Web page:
Mark 4:35-41 is a fascinating passage. And, like many episodes in this Gospel, some aspects of it are head-scratchingly mystifying.
That day when evening came, he said to his disciples, “Let us go over to the other side.” Leaving the crowd behind, they took him along, just as he was, in the boat. There were also other boats with him. A furious squall came up, and the waves broke over the boat, so that it was nearly swamped. Jesus was in the stern, sleeping on a cushion. The disciples woke him and said to him, “Teacher, don’t you care if we drown?” He got up, rebuked the wind and said to the waves, “Quiet! Be still!” Then the wind died down and it was completely calm. He said to his disciples, “Why are you so afraid? Do you still have no faith?” They were terrified and asked each other, “Who is this? Even the wind and the waves obey him!”
Why does Jesus rebuke his disciples? It seems that they recognize clearly that they’re in trouble and that Jesus is the one who can do something about it. They call on him for help and he rescues them. But why does he then rebuke them? Didn’t they do what they should have? Didn’t they call on him to save them? From one perspective, it seems that he should have commended them!
Is it because they speak to him disrespectfully and sarcastically? I can see how some people might think this, especially since the question may imply that Jesus doesn’t care about their fate. But that seems to be a notion that stems from a post-Victorian conception of Christian piety in which politeness and placidity are supreme virtues. The psalmists and prophets of Israel are anything but polite and the disciples’ speech reflects how Scripture often portrays people wrestling with God, often in agitated fashion, as in Psalm 44:23-24:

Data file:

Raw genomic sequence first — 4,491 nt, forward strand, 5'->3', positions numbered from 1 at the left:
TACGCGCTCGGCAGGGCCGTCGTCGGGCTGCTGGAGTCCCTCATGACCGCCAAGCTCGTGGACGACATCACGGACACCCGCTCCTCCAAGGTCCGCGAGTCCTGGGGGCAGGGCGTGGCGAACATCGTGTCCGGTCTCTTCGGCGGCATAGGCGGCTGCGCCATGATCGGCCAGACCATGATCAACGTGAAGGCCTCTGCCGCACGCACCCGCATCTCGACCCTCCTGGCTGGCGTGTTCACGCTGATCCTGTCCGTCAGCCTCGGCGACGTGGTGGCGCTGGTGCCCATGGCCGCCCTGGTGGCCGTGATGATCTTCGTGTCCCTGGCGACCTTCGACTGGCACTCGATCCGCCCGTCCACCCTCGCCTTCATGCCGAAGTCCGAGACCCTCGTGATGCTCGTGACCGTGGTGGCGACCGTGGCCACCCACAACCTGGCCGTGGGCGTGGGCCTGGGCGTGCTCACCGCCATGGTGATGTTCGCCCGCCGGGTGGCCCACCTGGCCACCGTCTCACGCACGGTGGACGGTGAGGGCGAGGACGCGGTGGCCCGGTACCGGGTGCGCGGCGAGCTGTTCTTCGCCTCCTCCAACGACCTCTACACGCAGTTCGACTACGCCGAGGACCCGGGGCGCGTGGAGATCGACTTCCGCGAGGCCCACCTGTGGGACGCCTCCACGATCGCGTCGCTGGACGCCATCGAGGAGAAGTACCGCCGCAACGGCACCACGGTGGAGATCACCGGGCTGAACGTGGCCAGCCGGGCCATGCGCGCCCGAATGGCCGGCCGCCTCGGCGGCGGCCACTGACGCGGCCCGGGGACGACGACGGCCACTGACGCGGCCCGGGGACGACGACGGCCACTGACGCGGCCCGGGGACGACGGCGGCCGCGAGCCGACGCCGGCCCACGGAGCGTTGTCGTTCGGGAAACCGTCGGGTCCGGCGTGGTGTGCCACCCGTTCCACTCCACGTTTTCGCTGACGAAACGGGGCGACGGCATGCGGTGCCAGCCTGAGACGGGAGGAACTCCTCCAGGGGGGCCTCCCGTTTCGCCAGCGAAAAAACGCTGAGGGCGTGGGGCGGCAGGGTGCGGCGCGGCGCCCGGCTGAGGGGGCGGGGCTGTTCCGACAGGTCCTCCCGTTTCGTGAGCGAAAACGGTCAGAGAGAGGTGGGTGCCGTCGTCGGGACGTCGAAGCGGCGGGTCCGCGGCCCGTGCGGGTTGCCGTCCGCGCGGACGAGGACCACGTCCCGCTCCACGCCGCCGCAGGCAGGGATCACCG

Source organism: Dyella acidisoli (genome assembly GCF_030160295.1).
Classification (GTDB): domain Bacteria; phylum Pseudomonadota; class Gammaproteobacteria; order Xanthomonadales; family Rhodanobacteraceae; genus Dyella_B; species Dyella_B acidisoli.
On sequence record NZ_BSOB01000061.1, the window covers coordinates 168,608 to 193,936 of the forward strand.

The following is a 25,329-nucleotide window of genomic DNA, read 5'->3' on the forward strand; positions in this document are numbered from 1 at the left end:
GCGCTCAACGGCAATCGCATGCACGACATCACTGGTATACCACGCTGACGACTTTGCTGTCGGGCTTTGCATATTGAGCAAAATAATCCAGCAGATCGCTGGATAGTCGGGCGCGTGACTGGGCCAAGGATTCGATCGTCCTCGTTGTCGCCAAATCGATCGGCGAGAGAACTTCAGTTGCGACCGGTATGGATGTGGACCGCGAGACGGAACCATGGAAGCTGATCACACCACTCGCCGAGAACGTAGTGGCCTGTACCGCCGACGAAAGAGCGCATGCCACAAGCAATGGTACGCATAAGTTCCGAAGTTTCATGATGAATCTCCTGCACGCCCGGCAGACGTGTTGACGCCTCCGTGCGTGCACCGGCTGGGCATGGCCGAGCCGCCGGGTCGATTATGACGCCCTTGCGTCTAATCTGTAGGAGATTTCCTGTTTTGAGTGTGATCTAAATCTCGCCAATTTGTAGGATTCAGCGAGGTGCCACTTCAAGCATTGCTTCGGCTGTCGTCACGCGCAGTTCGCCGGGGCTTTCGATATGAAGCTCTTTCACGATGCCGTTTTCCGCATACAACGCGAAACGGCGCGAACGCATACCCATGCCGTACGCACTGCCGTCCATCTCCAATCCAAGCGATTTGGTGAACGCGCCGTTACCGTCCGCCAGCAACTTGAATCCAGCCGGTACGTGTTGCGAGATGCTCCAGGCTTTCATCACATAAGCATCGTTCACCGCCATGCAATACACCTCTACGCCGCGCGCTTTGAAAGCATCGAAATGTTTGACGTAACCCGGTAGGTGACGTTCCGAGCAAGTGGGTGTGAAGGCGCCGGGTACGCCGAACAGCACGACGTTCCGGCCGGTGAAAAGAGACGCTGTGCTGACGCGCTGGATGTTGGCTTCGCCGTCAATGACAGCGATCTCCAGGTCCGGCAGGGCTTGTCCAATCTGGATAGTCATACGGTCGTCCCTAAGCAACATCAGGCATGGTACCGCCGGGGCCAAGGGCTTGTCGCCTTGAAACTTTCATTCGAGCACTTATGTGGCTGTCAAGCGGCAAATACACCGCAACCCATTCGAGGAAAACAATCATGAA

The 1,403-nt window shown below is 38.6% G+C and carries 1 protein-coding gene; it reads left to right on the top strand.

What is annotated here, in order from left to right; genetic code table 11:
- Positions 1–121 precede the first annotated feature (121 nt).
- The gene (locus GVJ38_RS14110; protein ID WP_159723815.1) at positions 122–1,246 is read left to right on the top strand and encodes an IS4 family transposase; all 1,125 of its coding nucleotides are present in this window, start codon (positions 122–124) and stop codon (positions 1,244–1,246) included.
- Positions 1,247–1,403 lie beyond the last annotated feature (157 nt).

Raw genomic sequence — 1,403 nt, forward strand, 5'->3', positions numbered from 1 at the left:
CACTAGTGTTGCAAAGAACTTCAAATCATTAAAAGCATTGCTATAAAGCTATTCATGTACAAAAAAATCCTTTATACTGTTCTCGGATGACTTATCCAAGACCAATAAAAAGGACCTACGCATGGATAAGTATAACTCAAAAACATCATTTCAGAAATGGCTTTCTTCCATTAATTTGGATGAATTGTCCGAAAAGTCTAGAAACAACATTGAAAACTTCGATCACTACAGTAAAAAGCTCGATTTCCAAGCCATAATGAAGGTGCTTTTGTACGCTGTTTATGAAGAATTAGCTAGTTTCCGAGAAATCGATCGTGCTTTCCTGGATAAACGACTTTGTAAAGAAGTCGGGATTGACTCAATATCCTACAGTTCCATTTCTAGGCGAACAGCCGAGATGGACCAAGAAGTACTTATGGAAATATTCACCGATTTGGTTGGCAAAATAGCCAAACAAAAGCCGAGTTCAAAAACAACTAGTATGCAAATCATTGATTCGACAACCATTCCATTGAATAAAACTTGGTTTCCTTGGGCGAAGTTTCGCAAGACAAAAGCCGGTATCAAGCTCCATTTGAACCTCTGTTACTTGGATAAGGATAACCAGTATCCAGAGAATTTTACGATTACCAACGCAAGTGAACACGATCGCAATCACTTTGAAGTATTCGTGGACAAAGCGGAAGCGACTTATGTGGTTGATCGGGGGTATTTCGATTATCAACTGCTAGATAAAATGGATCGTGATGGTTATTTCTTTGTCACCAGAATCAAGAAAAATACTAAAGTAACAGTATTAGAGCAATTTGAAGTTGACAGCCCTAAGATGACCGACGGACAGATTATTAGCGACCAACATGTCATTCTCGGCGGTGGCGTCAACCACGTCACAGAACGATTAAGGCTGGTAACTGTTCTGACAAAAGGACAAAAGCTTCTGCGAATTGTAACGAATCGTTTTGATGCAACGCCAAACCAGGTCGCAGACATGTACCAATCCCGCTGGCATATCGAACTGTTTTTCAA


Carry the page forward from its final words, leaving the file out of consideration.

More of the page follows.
Awake, Lord! Why do you sleep?
Rouse yourself! Do not reject us forever.
Why do you hide your face
and forget our misery and oppression?
Does Jesus rebuke them merely for being afraid? Would he rather they be confident in some way as the boat continues to take on water, eventually sinking?
So, why does he rebuke them and what else did he expect them to do?